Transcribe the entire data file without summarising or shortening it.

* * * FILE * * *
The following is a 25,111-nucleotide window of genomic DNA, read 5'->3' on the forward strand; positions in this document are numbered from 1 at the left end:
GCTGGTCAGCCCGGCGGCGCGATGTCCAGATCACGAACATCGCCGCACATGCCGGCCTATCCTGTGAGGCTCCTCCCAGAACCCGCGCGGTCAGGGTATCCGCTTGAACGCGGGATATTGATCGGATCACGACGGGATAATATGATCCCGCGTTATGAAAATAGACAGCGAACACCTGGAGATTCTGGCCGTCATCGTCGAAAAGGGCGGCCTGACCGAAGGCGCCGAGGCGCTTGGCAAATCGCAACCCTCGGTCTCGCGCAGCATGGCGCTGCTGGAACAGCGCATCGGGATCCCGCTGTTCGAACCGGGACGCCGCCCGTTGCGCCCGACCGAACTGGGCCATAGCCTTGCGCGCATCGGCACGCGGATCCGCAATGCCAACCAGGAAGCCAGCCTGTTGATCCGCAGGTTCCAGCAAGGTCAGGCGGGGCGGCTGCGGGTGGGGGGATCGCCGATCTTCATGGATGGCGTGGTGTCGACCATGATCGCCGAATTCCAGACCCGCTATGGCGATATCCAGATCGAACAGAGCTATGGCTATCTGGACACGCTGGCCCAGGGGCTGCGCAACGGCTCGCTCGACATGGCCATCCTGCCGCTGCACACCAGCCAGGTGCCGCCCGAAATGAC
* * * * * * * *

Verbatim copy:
The following is a 25,111-nucleotide window of genomic DNA, read 5'->3' on the forward strand; positions in this document are numbered from 1 at the left end:
GCTGGTCAGCCCGGCGGCGCGATGTCCAGATCACGAACATCGCCGCACATGCCGGCCTATCCTGTGAGGCTCCTCCCAGAACCCGCGCGGTCAGGGTATCCGCTTGAACGCGGGATATTGATCGGATCACGACGGGATAATATGATCCCGCGTTATGAAAATAGACAGCGAACACCTGGAGATTCTGGCCGTCATCGTCGAAAAGGGCGGCCTGACCGAAGGCGCCGAGGCGCTTGGCAAATCGCAACCCTCGGTCTCGCGCAGCATGGCGCTGCTGGAACAGCGCATCGGGATCCCGCTGTTCGAACCGGGACGCCGCCCGTTGCGCCCGACCGAACTGGGCCATAGCCTTGCGCGCATCGGCACGCGGATCCGCAATGCCAACCAGGAAGCCAGCCTGTTGATCCGCAGGTTCCAGCAAGGTCAGGCGGGGCGGCTGCGGGTGGGGGGATCGCCGATCTTCATGGATGGCGTGGTGTCGACCATGATCGCCGAATTCCAGACCCGCTATGGCGATATCCAGATCGAACAGAGCTATGGCTATCTGGACACGCTGGCCCAGGGGCTGCGCAACGGCTCGCTCGACATGGCCATCCTGCCGCTGCACACCAGCCAGGTGCCGCCCGAAATGAC